AMICsAdvanced Middle-Income Countries
Advanced Middle-Income Countries (AMICs)—defined as $4,000 to $20,000 GNI per capita—are currently experiencing robust economic growth and relative political stability, but sustaining high or even moderate rates of growth will require difficult structural reforms with substantial upgrades to key institutions and policies. These countries must also overcome the current trend toward political polarization and conflict that makes it hard to achieve consensus on reform. The Asia Foundation is committed to supporting the region’s AMICs in their efforts to overcome the many development constraints that lie ahead.
Advanced Middle-Income Countries will play a pivotal role in determining the future of the Indo-Pacific region. China, Malaysia, Thailand, Sri Lanka, Fiji, and Maldives have already reached AMIC status. In the next two to six years, Mongolia, Indonesia, and Philippines will join this group, and Vietnam will follow within a decade. The degree of their success going forward will define the Asian Century.
Regional & global trends
While deeply integrated into international trade and communication networks, AMICs today are vulnerable to global economic shocks and other negative external influences. Regional and global trends that can make successful AMIC transition more difficult than in the past include: a slowing pace of globalization, unfavorable demographics, effects of automation, uncertainties over the rise of China, and the rising costs of climate change.
Investing in innovation-driven growth
Shifting to more entrepreneurial, innovation-driven growth requires upgrading a wide range of service-related institutions, including education, finance, taxation, and law. This only happens at scale when governments signal clear commitment to change and have the capacity and will to follow through on those commitments over time.
Economic challenges & political constraints
Most AMICs and near-AMICs in the Indo-Pacific are struggling to implement the reforms most essential for maintaining long-term growth and stability. The technical challenges and costs of economic upgrading are substantial, but the greater constraints are often political. Rising conflict along major social fault lines, political polarization, and heightened partisan competition make consensus on economic reform and effective political management of reform processes increasingly difficult. And since many of challenges faced by AMICs today are new, greater dialogue and cooperation is needed among AMICs themselves.
Cooperation among AMICs & international community
Most of the process of upgrading reform in AMICs will take place at the national and local level, but regional approaches and international support can play an important role. International actors including the World Bank, ADB, APEC, and ASEAN, and major research centers and think tanks have much to contribute, but they must adjust their approaches to meet the needs and expectations of more advanced developing countries. The Asia Foundation’s established offices and programs across the region, solid network of partners, and close cooperation with major institutions, makes it well-positioned to support reform in Asia-Pacific AMICs. Recent regional initiatives by the Foundation include: ASEAN as the Architect for Regional Development Cooperation and Asian Views on America’s Role in Asia.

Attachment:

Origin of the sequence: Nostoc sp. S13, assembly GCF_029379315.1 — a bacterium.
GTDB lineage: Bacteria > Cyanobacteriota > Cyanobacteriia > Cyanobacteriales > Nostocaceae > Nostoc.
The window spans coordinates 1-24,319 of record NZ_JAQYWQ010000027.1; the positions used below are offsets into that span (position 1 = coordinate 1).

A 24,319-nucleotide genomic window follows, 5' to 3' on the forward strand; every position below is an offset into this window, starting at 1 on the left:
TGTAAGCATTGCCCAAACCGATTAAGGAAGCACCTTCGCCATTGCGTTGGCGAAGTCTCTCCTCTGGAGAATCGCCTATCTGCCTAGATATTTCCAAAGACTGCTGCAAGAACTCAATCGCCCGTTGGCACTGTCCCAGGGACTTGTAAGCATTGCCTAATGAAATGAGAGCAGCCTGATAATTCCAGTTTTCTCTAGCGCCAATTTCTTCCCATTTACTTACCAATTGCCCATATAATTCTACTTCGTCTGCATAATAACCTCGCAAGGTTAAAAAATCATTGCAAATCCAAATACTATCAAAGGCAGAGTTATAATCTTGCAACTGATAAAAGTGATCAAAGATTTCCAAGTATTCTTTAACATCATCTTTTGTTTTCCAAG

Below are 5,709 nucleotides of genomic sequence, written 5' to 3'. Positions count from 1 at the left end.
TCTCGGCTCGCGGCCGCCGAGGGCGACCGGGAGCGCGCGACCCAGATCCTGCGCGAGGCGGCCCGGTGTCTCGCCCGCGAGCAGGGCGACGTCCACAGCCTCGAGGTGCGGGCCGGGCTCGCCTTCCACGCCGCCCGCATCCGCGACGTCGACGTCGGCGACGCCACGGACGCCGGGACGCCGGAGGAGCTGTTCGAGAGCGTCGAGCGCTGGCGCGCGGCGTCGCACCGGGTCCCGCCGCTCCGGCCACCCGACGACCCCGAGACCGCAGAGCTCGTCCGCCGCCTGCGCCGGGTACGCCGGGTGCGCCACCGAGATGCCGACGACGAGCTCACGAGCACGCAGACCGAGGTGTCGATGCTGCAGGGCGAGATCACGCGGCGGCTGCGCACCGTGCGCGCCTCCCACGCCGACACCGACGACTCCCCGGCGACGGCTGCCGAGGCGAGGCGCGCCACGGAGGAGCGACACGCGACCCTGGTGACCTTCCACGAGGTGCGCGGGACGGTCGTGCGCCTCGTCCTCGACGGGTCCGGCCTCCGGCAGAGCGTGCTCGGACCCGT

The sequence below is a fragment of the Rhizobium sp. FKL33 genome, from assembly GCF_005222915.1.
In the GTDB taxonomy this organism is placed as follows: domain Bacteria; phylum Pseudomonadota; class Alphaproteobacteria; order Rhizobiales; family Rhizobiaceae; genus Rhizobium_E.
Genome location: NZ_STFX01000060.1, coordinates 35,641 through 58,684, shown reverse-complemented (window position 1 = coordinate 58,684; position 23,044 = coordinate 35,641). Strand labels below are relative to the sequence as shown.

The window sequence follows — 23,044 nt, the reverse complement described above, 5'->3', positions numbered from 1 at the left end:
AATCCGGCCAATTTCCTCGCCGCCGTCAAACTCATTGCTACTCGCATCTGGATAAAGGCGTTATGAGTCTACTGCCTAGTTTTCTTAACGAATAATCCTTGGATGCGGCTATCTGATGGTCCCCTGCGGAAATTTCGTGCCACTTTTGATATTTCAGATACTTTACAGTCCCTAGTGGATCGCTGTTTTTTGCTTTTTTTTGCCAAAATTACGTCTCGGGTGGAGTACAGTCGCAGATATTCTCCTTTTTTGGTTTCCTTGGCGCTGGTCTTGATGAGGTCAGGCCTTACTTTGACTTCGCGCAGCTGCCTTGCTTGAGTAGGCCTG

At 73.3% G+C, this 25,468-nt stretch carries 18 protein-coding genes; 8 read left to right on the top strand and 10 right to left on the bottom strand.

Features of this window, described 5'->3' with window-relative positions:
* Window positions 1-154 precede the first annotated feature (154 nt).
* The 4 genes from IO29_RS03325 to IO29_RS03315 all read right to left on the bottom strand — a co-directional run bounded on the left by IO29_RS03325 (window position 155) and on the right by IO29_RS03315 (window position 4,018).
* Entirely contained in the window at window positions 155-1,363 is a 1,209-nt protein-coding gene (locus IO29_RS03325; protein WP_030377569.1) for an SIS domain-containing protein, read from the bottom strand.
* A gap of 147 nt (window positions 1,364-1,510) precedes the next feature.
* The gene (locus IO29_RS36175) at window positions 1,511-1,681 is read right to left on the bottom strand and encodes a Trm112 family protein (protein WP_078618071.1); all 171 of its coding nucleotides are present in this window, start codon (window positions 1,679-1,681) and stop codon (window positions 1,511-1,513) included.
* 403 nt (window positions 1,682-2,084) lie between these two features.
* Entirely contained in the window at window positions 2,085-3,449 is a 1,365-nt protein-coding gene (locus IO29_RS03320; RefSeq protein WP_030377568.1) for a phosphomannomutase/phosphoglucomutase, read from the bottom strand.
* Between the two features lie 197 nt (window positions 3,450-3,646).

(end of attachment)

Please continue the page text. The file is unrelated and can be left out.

Asia Foundation work on AMICs
Despite general optimism regarding their continued progress, AMICs face a combination of growing challenges that could reduce their long-term growth and stability prospects.
The Asia Foundation’s Senior Advisor for Program Strategy Dr. William Cole gave a presentation at the Asian Development Bank’s Insight Thursday series, focusing on growth and stability challenges facing AMICs.
“Stronger cooperation is essential for APEC as economies address inequality, environmental health, and the digital economy—the region’s critical challenges”— APEC Secretariat Executive Director Rebecca Sta Maria
Despite general optimism regarding their continued progress, AMICs face a combination of growing challenges that could reduce their long-term growth and stability prospects. While research by the World Bank and others has begun to clarify the institutional, policy, and infrastructure changes needed to ensure successful AMIC transition, the political challenge of securing technically sound policy reforms is daunting.
While Asia has made great progress in reducing poverty, more than 550 million Asians continue to survive on less than $1.25 per day; and most of the world’s poor are in middle-income countries, not in poor countries. As labor costs rise in AMICs, countries must shift to upgrading their economies to avoid the “middle-income trap” through highly productive, technology-intensive, and innovation-driven industries in order to remain globally competitive. The Asia Foundation’s Senior Advisor for Program Strategy Dr. William Cole gave a presentation at the Asian Development Bank’s Insight Thursday series, focusing on growth and stability challenges facing Asian countries as they experience economic slowdowns in later stages of development.
Stronger cooperation is essential for APEC as economies address inequality, environmental health, and the digital economy—the region’s critical challenges—said APEC Secretariat Executive Director Rebecca Sta Maria during a visit to the United States to bolster collaboration with The Asia Foundation and the tech community.
Along with The Asia Foundation, APEC also consulted organizations including LinkedIn, the World Economic Forum’s Center for the Fourth Industrial Revolution, and the Economic Institute of the Bay Area.